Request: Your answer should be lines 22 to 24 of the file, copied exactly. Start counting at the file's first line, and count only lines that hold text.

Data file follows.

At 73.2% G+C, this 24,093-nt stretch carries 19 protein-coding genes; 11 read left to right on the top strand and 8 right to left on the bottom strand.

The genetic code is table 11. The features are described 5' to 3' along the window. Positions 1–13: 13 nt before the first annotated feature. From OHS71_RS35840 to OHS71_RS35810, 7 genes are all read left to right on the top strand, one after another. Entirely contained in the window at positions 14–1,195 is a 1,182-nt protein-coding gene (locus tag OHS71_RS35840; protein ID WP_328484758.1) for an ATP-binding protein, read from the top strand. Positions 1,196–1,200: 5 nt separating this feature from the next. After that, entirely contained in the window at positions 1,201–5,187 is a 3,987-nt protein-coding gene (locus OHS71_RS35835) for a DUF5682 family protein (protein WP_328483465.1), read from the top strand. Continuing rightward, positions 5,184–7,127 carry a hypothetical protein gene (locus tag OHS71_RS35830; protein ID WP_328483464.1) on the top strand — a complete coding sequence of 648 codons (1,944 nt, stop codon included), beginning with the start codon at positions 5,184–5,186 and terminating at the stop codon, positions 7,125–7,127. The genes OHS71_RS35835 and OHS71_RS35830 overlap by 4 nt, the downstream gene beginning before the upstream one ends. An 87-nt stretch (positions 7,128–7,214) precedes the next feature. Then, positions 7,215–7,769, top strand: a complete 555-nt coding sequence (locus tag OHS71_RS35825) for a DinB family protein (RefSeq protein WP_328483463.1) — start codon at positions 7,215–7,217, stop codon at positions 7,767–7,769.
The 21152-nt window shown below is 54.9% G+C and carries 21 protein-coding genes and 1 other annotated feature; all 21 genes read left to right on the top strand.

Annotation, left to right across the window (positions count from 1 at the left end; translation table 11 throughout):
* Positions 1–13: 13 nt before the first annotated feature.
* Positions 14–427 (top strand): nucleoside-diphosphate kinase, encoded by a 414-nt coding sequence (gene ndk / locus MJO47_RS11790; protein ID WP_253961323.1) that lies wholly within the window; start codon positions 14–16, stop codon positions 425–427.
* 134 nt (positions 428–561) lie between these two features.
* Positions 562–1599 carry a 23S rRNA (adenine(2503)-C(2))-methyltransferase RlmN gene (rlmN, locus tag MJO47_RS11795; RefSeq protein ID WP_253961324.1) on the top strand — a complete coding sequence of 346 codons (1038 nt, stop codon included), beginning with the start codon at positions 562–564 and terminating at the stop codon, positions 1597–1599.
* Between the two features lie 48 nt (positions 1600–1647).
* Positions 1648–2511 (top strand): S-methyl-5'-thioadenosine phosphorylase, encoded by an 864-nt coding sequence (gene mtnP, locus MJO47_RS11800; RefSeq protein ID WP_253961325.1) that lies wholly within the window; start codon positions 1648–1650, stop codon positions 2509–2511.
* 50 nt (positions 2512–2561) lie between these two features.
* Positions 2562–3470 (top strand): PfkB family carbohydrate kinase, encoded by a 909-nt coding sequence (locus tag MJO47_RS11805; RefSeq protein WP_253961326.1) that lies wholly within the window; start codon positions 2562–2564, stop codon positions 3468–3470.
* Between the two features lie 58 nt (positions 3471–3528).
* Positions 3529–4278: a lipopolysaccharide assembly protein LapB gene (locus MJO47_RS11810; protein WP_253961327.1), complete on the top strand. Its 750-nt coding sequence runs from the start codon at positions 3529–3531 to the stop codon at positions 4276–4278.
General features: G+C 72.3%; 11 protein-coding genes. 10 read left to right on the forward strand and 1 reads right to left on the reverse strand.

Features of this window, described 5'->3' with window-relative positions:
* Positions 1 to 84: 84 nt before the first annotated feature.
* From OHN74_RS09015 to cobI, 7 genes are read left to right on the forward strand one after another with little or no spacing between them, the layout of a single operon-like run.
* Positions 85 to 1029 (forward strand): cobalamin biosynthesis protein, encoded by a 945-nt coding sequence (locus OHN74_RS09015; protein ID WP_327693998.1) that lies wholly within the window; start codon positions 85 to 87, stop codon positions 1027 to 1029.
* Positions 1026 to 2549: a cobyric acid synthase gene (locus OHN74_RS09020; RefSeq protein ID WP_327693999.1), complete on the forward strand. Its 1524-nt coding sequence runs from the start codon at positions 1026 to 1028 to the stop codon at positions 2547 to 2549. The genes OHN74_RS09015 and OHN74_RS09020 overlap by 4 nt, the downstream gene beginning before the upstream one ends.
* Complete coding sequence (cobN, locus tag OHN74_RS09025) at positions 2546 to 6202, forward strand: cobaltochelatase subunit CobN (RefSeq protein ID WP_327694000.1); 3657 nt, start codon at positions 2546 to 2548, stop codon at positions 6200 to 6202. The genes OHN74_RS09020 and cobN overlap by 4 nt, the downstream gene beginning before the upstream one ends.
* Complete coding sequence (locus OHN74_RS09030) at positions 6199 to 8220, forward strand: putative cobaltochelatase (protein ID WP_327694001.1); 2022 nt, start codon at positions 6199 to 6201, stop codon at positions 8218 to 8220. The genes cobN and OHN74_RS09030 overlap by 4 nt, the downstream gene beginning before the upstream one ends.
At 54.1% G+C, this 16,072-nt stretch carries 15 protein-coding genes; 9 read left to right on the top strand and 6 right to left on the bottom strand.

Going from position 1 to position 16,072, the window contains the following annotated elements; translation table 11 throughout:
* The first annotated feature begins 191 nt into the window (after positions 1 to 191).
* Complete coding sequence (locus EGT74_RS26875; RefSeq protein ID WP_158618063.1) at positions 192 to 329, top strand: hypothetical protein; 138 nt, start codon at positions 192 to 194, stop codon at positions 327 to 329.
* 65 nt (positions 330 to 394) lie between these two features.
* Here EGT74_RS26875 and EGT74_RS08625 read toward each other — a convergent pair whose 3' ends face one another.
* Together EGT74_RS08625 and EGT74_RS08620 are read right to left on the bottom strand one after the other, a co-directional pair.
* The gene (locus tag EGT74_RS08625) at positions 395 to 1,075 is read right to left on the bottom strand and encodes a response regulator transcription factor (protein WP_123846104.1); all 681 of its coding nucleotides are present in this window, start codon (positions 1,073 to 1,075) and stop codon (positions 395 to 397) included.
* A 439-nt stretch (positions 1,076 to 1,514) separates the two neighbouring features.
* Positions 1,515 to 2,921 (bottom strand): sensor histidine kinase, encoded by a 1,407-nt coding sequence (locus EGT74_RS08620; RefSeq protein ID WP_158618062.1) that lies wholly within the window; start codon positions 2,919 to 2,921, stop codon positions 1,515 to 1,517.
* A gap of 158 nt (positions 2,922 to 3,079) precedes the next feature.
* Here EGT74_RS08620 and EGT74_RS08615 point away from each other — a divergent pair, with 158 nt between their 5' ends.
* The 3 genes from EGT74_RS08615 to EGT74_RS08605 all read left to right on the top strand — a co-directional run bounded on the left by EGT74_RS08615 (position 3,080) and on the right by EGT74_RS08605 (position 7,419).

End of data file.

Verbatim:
* Complete coding sequence (locus OHN74_RS09030) at positions 6199 to 8220, forward strand: putative cobaltochelatase (protein ID WP_327694001.1); 2022 nt, start codon at positions 6199 to 6201, stop codon at positions 8218 to 8220. The genes cobN and OHN74_RS09030 overlap by 4 nt, the downstream gene beginning before the upstream one ends.
At 54.1% G+C, this 16,072-nt stretch carries 15 protein-coding genes; 9 read left to right on the top strand and 6 right to left on the bottom strand.

Going from position 1 to position 16,072, the window contains the following annotated elements; translation table 11 throughout: